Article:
Schools2030 Global Research Partners contribute to the global evidence base being generated by the Schools2030 programme. As independent partners, the research invaluably complements outputs from other evidence generating partners within the Schools2030 network, including the Schools2030 National and Global Assessment Partners, Schools2030 National Learning Partners, the Schools2030 Global Evaluation Partner as well as the school-level evidence emerging from teachers participating in the programme. As Schools2030 moves from its “Launch Phase” from 2020-2023 into its “Second Phase’ of connecting “schools to systems” from 2024-2027, we envisage that the next cohort of Global Research Partners will play a vital role in answering key strategic questions and identifying promising pathways for sustainable impact over the next three years of the programme and beyond.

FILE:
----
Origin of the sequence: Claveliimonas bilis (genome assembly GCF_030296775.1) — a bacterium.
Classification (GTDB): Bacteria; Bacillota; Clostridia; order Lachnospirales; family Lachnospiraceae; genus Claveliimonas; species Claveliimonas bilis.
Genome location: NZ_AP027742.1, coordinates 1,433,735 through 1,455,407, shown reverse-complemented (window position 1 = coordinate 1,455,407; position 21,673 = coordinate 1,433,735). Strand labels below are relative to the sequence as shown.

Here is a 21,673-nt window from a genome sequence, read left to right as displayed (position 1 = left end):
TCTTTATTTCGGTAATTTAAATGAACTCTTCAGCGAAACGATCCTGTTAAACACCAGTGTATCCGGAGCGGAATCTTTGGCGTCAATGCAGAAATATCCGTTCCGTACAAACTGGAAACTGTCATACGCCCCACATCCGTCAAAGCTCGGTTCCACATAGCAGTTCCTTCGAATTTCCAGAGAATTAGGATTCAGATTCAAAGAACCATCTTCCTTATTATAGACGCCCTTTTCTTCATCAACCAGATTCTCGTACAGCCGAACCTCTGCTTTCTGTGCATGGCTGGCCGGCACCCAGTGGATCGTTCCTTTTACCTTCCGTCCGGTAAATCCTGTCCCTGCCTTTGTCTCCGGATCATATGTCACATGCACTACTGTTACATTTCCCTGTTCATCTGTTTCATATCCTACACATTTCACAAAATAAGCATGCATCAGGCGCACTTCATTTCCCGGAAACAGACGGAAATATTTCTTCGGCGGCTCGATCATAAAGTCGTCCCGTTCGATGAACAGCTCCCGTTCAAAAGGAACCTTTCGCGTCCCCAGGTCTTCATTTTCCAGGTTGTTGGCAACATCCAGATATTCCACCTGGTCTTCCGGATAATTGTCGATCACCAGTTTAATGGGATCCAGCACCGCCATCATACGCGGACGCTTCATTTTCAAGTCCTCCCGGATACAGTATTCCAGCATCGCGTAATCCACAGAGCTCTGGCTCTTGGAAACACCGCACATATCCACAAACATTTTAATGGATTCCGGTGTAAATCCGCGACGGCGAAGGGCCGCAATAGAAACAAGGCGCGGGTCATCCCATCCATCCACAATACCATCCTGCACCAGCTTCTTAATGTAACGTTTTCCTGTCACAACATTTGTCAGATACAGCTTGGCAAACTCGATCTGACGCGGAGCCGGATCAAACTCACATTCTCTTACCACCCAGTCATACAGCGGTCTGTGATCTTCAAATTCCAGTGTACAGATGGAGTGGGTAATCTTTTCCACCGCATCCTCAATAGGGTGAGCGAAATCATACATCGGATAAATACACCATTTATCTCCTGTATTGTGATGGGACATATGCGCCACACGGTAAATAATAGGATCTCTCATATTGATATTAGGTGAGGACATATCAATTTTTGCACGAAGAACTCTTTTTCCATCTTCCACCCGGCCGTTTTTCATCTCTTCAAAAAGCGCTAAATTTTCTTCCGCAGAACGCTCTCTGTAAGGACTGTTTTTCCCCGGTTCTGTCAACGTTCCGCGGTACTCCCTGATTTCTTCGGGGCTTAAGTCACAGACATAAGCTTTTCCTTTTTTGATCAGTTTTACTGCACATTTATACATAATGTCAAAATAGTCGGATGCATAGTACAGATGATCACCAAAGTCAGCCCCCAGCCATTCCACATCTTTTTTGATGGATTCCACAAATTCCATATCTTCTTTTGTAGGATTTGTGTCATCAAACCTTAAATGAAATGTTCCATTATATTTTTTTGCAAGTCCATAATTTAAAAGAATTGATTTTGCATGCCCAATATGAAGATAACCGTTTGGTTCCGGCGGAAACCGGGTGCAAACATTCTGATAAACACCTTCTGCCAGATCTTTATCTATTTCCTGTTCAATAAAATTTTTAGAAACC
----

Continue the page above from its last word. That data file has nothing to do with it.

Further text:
The submission deadline for applications is 23.59pm CET on Sunday 5th November 2023. Successful applicants will be notified via email in early December 2023.  



Through this new call for research, Schools2030 seeks to better understand key questions emerging from its on-the-ground partners and programme implementation. These include two main threads of research inquiry: 

  • How does the quality of formal and informal learning environments impact students’ acquisition of knowledge, skills, attitudes and values?  
  • How should we understand teacher agency in different contexts? What is the interaction between teacher agency and innovation at the classroom, school and system levels of the education ecosystem?